1 Introduction

As the utilization of catheter ablation for the treatment of atrial fibrillation increases, a focus on thermal injury has increased, given the risks associated with radiofrequency ablation [1]. Until the recent introduction of active cooling, luminal esophageal temperature (LET) monitoring had been the standard of care [2]. However, LET often notifies the electrophysiologist after the esophageal temperature has reached dangerous levels—after injury has occurred [3, 4]. Consequently, temperature alarms in ablations that utilize LET monitoring can result in frequent pauses to wait for luminal temperature to return to safe levels. These pauses lead to increased procedure times and suboptimal ablations given an increase in the continuity index of each ablation [5, 6]. Reducing procedure time can also reduce complications such as postoperative cognitive dysfunction [7].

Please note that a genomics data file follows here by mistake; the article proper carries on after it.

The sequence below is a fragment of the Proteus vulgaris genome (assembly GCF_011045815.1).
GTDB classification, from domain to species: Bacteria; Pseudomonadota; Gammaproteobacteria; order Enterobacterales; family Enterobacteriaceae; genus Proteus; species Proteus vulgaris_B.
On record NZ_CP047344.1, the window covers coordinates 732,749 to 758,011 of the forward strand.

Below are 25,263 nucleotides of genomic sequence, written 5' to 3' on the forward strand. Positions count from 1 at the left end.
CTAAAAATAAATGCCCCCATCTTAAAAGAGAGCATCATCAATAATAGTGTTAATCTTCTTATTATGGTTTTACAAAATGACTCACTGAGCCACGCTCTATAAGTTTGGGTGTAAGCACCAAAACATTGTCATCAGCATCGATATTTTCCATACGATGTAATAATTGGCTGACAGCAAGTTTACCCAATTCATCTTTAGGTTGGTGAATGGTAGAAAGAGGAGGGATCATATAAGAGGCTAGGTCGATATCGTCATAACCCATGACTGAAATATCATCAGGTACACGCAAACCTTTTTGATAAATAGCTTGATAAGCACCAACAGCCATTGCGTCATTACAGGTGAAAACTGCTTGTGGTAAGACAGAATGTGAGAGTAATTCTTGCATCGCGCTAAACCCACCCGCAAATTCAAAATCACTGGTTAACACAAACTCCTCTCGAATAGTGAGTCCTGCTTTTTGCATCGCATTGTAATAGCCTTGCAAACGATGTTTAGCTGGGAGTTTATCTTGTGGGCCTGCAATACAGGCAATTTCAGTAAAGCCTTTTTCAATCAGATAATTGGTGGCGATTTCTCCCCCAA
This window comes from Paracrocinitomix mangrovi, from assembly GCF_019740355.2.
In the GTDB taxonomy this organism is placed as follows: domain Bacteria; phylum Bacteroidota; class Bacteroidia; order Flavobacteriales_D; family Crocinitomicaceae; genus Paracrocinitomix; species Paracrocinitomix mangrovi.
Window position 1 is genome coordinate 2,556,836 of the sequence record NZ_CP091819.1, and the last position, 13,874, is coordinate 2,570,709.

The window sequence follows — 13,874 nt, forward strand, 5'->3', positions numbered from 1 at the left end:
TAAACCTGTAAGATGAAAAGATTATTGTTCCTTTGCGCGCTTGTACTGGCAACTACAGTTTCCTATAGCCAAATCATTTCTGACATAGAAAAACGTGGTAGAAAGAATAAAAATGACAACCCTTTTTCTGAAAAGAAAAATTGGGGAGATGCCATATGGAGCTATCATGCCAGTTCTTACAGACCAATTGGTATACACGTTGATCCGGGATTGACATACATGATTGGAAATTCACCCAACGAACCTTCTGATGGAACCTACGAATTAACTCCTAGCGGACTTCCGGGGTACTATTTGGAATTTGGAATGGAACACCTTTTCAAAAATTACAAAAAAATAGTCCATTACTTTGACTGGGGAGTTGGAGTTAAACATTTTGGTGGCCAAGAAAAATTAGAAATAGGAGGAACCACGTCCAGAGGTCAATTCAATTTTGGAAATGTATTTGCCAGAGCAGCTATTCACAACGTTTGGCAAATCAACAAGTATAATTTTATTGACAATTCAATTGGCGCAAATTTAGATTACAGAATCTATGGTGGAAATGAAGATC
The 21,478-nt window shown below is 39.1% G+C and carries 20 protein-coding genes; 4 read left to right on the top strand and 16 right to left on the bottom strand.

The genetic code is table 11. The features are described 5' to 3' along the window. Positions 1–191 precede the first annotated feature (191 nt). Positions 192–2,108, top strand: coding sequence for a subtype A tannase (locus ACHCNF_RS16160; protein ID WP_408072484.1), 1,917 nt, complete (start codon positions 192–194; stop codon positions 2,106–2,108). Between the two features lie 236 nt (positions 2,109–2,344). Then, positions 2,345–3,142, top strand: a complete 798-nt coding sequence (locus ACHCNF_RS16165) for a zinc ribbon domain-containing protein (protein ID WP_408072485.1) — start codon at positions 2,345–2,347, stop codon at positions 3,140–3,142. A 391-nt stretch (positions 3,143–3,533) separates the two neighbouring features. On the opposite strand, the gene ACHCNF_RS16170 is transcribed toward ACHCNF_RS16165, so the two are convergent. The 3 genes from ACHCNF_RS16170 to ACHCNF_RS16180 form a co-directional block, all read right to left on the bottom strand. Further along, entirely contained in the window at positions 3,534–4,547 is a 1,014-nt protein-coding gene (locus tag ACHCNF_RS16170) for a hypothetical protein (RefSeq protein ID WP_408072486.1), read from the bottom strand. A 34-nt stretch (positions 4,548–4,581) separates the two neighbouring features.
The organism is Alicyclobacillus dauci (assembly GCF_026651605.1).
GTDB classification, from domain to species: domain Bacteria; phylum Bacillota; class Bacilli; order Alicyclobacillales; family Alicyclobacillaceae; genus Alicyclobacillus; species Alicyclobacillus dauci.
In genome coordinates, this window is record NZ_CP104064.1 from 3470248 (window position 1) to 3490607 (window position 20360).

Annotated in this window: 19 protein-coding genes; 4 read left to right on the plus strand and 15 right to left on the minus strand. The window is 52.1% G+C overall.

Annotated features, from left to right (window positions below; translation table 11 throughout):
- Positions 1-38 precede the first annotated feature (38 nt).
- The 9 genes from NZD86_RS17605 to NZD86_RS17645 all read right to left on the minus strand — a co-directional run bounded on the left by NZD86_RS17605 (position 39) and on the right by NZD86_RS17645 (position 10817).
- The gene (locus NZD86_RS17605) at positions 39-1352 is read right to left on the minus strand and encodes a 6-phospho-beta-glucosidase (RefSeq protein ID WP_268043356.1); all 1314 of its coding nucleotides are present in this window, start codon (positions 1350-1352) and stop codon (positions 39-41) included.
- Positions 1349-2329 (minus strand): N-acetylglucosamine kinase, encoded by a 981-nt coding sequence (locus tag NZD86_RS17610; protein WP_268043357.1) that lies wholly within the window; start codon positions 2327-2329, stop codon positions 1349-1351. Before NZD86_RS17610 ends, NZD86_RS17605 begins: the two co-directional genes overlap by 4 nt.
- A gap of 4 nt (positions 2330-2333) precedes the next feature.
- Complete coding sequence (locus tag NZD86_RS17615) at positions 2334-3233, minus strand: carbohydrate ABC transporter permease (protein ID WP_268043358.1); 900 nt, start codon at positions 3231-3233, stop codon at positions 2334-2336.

Active cooling appears to reduce the risk of severe esophageal injury [8,9,10]. To date, despite thousands of uses of active cooling (currently over 8500), no atrioesophageal fistula has yet been reported with active esophageal cooling [11]. Hypothesized mechanisms for this effect extend beyond dissipation of heat, and include the prevention of esophageal wall temperatures from reaching lethal isotherm temperatures and the mitigation of the inflammatory cascade contributing to burn progression [12,13,14,15]. Because active cooling eliminates overheating and avoids temperature alarms, active cooling also allows electrophysiologists to operate without pauses and unnecessary time delays [14, 16, 17]. In order to quantify this effect, we measured procedure lengths at our single center two-hospital system and compared procedure times before and after the introduction of active esophageal cooling as a means for reducing esophageal thermal injury.